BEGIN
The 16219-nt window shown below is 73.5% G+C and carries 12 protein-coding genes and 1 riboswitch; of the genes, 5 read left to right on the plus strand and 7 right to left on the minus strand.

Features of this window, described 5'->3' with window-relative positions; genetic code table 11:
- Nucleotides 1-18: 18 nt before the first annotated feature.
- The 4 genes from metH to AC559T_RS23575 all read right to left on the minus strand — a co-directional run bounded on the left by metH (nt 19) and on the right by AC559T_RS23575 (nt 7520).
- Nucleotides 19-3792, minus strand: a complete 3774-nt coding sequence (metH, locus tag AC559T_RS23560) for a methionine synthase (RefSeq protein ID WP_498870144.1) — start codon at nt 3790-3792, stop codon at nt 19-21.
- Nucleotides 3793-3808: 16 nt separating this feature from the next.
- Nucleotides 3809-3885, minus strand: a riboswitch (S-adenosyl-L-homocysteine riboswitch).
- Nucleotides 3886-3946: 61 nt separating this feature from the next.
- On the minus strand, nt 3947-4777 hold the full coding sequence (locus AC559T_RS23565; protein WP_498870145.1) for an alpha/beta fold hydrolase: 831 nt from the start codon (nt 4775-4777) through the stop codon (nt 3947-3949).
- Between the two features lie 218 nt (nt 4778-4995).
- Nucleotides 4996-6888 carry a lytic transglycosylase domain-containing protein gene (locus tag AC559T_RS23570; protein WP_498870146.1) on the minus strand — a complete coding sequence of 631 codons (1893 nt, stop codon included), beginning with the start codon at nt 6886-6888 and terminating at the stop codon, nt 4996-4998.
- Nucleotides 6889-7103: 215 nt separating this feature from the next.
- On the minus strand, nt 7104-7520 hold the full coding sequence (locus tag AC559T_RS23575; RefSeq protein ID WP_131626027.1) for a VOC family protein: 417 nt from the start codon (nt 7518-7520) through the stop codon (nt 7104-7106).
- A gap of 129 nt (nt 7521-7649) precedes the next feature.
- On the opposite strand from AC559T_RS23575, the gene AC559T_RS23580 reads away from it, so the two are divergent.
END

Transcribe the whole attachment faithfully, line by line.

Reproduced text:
The 16219-nt window shown below is 73.5% G+C and carries 12 protein-coding genes and 1 riboswitch; of the genes, 5 read left to right on the plus strand and 7 right to left on the minus strand.

Features of this window, described 5'->3' with window-relative positions; genetic code table 11:
- Nucleotides 1-18: 18 nt before the first annotated feature.
- The 4 genes from metH to AC559T_RS23575 all read right to left on the minus strand — a co-directional run bounded on the left by metH (nt 19) and on the right by AC559T_RS23575 (nt 7520).
- Nucleotides 19-3792, minus strand: a complete 3774-nt coding sequence (metH, locus tag AC559T_RS23560) for a methionine synthase (RefSeq protein ID WP_498870144.1) — start codon at nt 3790-3792, stop codon at nt 19-21.
- Nucleotides 3793-3808: 16 nt separating this feature from the next.
- Nucleotides 3809-3885, minus strand: a riboswitch (S-adenosyl-L-homocysteine riboswitch).
- Nucleotides 3886-3946: 61 nt separating this feature from the next.
- On the minus strand, nt 3947-4777 hold the full coding sequence (locus AC559T_RS23565; protein WP_498870145.1) for an alpha/beta fold hydrolase: 831 nt from the start codon (nt 4775-4777) through the stop codon (nt 3947-3949).
- Between the two features lie 218 nt (nt 4778-4995).
- Nucleotides 4996-6888 carry a lytic transglycosylase domain-containing protein gene (locus tag AC559T_RS23570; protein WP_498870146.1) on the minus strand — a complete coding sequence of 631 codons (1893 nt, stop codon included), beginning with the start codon at nt 6886-6888 and terminating at the stop codon, nt 4996-4998.
- Nucleotides 6889-7103: 215 nt separating this feature from the next.
- On the minus strand, nt 7104-7520 hold the full coding sequence (locus tag AC559T_RS23575; RefSeq protein ID WP_131626027.1) for a VOC family protein: 417 nt from the start codon (nt 7518-7520) through the stop codon (nt 7104-7106).
- A gap of 129 nt (nt 7521-7649) precedes the next feature.
- On the opposite strand from AC559T_RS23575, the gene AC559T_RS23580 reads away from it, so the two are divergent.